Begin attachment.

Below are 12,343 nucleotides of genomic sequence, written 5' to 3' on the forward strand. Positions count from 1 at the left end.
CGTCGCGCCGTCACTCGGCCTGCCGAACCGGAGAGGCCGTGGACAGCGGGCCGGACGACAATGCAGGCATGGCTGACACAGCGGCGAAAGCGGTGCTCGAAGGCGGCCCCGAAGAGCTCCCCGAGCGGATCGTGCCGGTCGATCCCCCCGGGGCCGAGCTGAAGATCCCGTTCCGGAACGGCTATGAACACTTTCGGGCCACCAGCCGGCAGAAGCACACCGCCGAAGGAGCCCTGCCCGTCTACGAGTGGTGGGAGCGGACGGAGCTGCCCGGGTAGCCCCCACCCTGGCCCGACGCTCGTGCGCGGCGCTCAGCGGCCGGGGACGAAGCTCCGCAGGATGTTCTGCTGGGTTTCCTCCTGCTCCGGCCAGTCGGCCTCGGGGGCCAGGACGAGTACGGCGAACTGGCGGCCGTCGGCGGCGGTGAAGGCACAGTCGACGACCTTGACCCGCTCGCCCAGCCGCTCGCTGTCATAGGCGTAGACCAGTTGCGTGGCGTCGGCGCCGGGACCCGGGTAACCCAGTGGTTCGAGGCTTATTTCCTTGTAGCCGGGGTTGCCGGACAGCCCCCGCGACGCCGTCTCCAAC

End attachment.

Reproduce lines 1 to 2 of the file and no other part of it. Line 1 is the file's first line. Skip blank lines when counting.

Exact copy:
Below are 12,343 nucleotides of genomic sequence, written 5' to 3' on the forward strand. Positions count from 1 at the left end.
CGTCGCGCCGTCACTCGGCCTGCCGAACCGGAGAGGCCGTGGACAGCGGGCCGGACGACAATGCAGGCATGGCTGACACAGCGGCGAAAGCGGTGCTCGAAGGCGGCCCCGAAGAGCTCCCCGAGCGGATCGTGCCGGTCGATCCCCCCGGGGCCGAGCTGAAGATCCCGTTCCGGAACGGCTATGAACACTTTCGGGCCACCAGCCGGCAGAAGCACACCGCCGAAGGAGCCCTGCCCGTCTACGAGTGGTGGGAGCGGACGGAGCTGCCCGGGTAGCCCCCACCCTGGCCCGACGCTCGTGCGCGGCGCTCAGCGGCCGGGGACGAAGCTCCGCAGGATGTTCTGCTGGGTTTCCTCCTGCTCCGGCCAGTCGGCCTCGGGGGCCAGGACGAGTACGGCGAACTGGCGGCCGTCGGCGGCGGTGAAGGCACAGTCGACGACCTTGACCCGCTCGCCCAGCCGCTCGCTGTCATAGGCGTAGACCAGTTGCGTGGCGTCGGCGCCGGGACCCGGGTAACCCAGTGGTTCGAGGCTTATTTCCTTGTAGCCGGGGTTGCCGGACAGCCCCCGCGACGCCGTCTCCAAC